The long payback period is listed as one of the weaknesses of the project and the staff review notes that it extends beyond the 15-year period of the contract. Other concerns included the timing of property acquisitions, a net loss for a Foxconn subsidiary in 2016 and Foxconn’s low profit margins compared to industry benchmarks. WEDC’s review put Foxconn’s gross profit margin at 7.4 percent, compared to an industry range of 26.5 percent to 35.6 percent.
“It is unknown how the new U.S. manufacturing facility and its operations will affect these rations,” the review says.
Wages and financials
[caption id="attachment_330975" align="alignright" width="350"] Area residents look at Foxconn technology during a product exhibit at Gateway Technical College[/caption]
As for the LCD campus itself, Foxconn is projecting it will generate $7 billion in revenue annually once up and running. Foxconn had $135.4 billion in revenue during its last fiscal year.
The company provided financial projections for the first three years of operations at the facility. Foxconn is expecting to generate $233 million in revenue and a net loss of $11 million from the campus next year as it relocates some assembly operations to Wisconsin. Revenues would increase to $1.02 billion in 2019 and $2.07 billion in 2020 while the net loss would grow to $38 million and then $220 million as interest expenses begin.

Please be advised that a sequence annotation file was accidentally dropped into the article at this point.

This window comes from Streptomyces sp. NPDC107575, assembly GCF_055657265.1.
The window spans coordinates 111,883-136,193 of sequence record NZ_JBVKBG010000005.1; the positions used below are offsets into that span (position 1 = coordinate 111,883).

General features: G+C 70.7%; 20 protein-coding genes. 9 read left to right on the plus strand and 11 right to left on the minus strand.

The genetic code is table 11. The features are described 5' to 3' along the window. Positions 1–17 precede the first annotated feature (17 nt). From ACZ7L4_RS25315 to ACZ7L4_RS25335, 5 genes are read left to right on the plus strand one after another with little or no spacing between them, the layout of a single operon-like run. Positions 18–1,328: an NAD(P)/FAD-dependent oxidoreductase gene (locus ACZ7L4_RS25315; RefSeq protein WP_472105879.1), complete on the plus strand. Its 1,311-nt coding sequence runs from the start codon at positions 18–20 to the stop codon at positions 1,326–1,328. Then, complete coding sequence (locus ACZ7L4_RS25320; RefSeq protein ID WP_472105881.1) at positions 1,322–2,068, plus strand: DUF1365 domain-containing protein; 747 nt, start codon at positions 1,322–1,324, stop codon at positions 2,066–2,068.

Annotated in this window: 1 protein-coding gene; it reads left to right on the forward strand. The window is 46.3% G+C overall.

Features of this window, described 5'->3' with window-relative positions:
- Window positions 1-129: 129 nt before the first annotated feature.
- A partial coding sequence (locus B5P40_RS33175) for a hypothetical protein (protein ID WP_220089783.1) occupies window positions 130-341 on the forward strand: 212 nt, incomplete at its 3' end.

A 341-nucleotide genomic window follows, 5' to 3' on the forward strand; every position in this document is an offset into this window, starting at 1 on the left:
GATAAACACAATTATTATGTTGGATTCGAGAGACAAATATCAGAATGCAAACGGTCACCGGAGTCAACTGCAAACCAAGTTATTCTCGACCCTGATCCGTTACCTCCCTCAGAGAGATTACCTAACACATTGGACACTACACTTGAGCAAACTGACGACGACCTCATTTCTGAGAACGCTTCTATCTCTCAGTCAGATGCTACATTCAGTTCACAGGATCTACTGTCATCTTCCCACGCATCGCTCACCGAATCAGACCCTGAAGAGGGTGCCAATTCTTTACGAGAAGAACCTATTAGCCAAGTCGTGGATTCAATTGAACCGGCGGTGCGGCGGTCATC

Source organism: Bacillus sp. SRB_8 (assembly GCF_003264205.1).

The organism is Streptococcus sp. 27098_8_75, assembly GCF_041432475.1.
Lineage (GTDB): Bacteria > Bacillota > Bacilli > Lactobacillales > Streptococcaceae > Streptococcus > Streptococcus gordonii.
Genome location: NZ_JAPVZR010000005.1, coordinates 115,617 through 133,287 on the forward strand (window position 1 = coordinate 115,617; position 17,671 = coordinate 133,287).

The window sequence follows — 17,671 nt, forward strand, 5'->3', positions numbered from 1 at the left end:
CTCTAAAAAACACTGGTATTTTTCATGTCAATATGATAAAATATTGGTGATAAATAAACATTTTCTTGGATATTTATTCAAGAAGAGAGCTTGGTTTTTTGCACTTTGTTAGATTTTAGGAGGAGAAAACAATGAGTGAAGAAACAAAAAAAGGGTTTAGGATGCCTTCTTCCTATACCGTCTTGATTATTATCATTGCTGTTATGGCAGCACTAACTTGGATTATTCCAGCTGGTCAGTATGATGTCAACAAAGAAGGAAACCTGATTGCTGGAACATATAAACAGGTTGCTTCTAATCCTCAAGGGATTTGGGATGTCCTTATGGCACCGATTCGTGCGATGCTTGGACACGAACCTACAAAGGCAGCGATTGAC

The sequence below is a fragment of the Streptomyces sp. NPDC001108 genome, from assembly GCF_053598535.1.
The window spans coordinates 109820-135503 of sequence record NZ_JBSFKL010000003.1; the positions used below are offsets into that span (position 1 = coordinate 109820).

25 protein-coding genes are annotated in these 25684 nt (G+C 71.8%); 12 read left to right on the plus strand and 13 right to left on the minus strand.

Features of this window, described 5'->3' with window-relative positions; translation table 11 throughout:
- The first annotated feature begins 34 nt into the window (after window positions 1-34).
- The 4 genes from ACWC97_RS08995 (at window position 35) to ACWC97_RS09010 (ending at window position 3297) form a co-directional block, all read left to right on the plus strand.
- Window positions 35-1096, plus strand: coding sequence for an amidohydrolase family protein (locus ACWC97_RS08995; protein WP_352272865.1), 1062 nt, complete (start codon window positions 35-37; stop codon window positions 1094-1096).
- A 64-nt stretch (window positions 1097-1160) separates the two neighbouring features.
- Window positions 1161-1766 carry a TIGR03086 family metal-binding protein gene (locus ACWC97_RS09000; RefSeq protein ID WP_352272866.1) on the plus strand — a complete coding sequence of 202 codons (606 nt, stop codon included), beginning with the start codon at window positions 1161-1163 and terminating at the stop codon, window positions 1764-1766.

Assembly operations are expected to account for much of the revenue in the initial years of the operations. AFE Inc., one of three Foxconn subsidiaries included in the contract, will be responsible for the assembly work.
AFE is projected to account for the vast majority of Foxconn’s planned 13,000 jobs. The staff review lists the subsidiary as having 9,000 employees by 2022 with an average starting wage of $23.02 per hour. As a full-time position, that wage would equate to roughly $47,880 per year.
Foxconn will also pay 100 percent of individual health insurance premiums, including dental and vision, according to the staff review. The company will pay for half of family insurance premiums.
Other benefits will include life insurance, long- and short-term disability, a 401(k) retirement plan, 15 days of paid time off per year for the first five years and 10 holidays per year.
Foxconn is required to have an average salary of $53,875 plus benefits to receive tax credits for job creation from WEDC. Critics of the deal have often questioned how much the company would actually pay its entry level employees, suggesting higher paying engineering and corporate positions would be used to inflate the average.
Hourly operators, the lowest paying position listed in the staff review, have the same $47,880 annual salary as the AFE employees. The company plans to hire 400 people for that position next year and 4,995 by 2020. Foxconn’s request for proposal says the position requires a high school degree and will focus on machine or equipment operation along with product assembly, testing and packaging.